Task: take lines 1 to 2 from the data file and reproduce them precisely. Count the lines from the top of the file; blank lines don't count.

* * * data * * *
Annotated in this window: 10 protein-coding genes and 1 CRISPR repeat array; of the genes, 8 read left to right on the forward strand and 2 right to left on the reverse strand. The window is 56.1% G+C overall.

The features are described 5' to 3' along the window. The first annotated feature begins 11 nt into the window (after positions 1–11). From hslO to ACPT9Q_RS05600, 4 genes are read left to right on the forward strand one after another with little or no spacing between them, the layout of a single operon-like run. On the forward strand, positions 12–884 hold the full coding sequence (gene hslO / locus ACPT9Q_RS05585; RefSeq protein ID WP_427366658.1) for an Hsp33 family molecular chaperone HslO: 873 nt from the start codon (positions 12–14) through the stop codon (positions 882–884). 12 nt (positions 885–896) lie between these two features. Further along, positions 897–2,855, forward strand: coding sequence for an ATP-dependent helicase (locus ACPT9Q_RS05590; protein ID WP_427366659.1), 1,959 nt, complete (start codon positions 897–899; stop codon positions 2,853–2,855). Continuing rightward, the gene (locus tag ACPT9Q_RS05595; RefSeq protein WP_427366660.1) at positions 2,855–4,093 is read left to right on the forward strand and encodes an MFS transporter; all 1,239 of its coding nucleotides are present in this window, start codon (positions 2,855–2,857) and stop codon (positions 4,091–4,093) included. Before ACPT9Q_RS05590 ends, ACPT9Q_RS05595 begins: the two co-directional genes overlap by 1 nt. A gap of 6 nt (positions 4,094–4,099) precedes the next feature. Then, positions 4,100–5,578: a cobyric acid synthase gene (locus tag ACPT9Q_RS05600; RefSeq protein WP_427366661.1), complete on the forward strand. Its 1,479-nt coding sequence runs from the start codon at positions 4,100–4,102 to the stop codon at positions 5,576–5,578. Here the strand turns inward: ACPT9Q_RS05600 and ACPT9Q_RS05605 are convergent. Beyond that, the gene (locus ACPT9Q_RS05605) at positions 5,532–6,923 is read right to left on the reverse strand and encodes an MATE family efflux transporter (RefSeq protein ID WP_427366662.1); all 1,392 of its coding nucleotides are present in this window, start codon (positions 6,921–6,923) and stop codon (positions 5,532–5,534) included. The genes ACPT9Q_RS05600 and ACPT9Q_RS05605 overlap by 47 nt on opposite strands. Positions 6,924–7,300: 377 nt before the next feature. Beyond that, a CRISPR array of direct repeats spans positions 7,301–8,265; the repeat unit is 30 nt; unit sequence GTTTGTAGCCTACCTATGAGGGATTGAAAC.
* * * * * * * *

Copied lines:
Annotated in this window: 10 protein-coding genes and 1 CRISPR repeat array; of the genes, 8 read left to right on the forward strand and 2 right to left on the reverse strand. The window is 56.1% G+C overall.

The features are described 5' to 3' along the window. The first annotated feature begins 11 nt into the window (after positions 1–11). From hslO to ACPT9Q_RS05600, 4 genes are read left to right on the forward strand one after another with little or no spacing between them, the layout of a single operon-like run. On the forward strand, positions 12–884 hold the full coding sequence (gene hslO / locus ACPT9Q_RS05585; RefSeq protein ID WP_427366658.1) for an Hsp33 family molecular chaperone HslO: 873 nt from the start codon (positions 12–14) through the stop codon (positions 882–884). 12 nt (positions 885–896) lie between these two features. Further along, positions 897–2,855, forward strand: coding sequence for an ATP-dependent helicase (locus ACPT9Q_RS05590; protein ID WP_427366659.1), 1,959 nt, complete (start codon positions 897–899; stop codon positions 2,853–2,855). Continuing rightward, the gene (locus tag ACPT9Q_RS05595; RefSeq protein WP_427366660.1) at positions 2,855–4,093 is read left to right on the forward strand and encodes an MFS transporter; all 1,239 of its coding nucleotides are present in this window, start codon (positions 2,855–2,857) and stop codon (positions 4,091–4,093) included. Before ACPT9Q_RS05590 ends, ACPT9Q_RS05595 begins: the two co-directional genes overlap by 1 nt. A gap of 6 nt (positions 4,094–4,099) precedes the next feature. Then, positions 4,100–5,578: a cobyric acid synthase gene (locus tag ACPT9Q_RS05600; RefSeq protein WP_427366661.1), complete on the forward strand. Its 1,479-nt coding sequence runs from the start codon at positions 4,100–4,102 to the stop codon at positions 5,576–5,578. Here the strand turns inward: ACPT9Q_RS05600 and ACPT9Q_RS05605 are convergent. Beyond that, the gene (locus ACPT9Q_RS05605) at positions 5,532–6,923 is read right to left on the reverse strand and encodes an MATE family efflux transporter (RefSeq protein ID WP_427366662.1); all 1,392 of its coding nucleotides are present in this window, start codon (positions 6,921–6,923) and stop codon (positions 5,532–5,534) included. The genes ACPT9Q_RS05600 and ACPT9Q_RS05605 overlap by 47 nt on opposite strands. Positions 6,924–7,300: 377 nt before the next feature. Beyond that, a CRISPR array of direct repeats spans positions 7,301–8,265; the repeat unit is 30 nt; unit sequence GTTTGTAGCCTACCTATGAGGGATTGAAAC.